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Logo of brjopthalBritish Journal of OphthalmologyVisit this articleSubmit a manuscriptReceive email alertsContact usBMJ
Br J Ophthalmol. 2001 March; 85(3): 322–326.
PMCID: PMC1723877

Vision impairment predicts 5 year mortality


AIM—To describe predictors of mortality in the 5 year follow up of the Melbourne Visual Impairment Project (VIP) cohort.
METHODS—The Melbourne VIP was a population based study of the distribution and determinants of age related eye disease in a cluster random sample of Melbourne residents aged 40 years and older. Baseline examinations were conducted between 1992 and 1994. In 1997, 5 year follow up examinations of the original cohort commenced. Causes of death were obtained from the National Death Index for all reported deaths.
RESULTS—Of the original 3271 participants, 231 (7.1%) were reported to have died in the intervening 5 years. Of the remaining 3040 participants eligible to return for follow up examinations, 2594 (85% of eligible) did participate, 51 (2%) had moved interstate or overseas, 83 (3%) could not be traced, and 312 (10%) refused to participate. Best corrected visual acuity <6/12 (OR=2.34) was associated with a significantly increased risk of mortality, as were increasing age (OR=1.09), male sex (OR=1.62), increased duration of cigarette smoking (OR=2.06 for smoking >30 years), increased duration of hypertension (OR=1.51 for duration >10 years), and arthritis (OR=1.42).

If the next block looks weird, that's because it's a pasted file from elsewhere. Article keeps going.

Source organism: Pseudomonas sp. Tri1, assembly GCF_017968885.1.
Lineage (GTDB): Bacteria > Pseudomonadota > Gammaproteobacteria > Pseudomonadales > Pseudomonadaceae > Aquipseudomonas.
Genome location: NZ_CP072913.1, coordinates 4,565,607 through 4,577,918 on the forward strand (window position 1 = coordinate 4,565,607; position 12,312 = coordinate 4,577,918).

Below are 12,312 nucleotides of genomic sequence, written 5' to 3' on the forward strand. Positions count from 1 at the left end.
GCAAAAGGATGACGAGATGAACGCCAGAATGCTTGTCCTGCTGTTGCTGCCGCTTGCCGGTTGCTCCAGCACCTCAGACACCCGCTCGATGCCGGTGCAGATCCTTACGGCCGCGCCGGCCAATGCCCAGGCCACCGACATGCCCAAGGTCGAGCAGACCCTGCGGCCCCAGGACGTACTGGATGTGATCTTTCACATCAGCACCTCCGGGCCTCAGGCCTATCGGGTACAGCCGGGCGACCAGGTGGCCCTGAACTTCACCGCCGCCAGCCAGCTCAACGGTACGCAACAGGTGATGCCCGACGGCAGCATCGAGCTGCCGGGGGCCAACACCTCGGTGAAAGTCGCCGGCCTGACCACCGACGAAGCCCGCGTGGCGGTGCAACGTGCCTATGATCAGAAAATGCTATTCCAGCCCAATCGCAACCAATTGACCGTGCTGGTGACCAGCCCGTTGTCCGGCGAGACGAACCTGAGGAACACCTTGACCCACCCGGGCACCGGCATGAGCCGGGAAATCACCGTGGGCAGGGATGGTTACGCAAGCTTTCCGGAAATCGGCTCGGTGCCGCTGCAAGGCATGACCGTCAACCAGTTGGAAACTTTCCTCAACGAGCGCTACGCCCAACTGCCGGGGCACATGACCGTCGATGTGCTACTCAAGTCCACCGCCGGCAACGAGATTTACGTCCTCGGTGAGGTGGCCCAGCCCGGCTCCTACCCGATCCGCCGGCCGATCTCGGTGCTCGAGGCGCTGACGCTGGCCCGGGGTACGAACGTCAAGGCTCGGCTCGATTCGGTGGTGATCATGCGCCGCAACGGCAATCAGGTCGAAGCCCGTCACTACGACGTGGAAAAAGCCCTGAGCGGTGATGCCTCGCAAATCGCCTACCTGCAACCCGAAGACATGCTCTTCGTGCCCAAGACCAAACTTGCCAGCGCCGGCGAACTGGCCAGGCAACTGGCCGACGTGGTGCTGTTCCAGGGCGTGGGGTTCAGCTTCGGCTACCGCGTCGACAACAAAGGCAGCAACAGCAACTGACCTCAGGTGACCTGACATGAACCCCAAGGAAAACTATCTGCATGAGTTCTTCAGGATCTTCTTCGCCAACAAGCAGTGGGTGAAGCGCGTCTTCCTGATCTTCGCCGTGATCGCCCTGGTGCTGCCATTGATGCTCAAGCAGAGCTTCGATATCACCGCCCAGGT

CONCLUSIONS—Even mild visual impairment increases the risk of death more than twofold. Further research is needed to determine why decreased visual acuity is associated with increased risk of mortality.

Figure 1
Status of Melbourne Visual Impairment Project participants at 5 year follow up.
Figure 2
Age and sex adjusted survival curves by level of best corrected visual acuity. Broken line = < 6/12; solid line = [gt-or-equal, slanted] 6/12.

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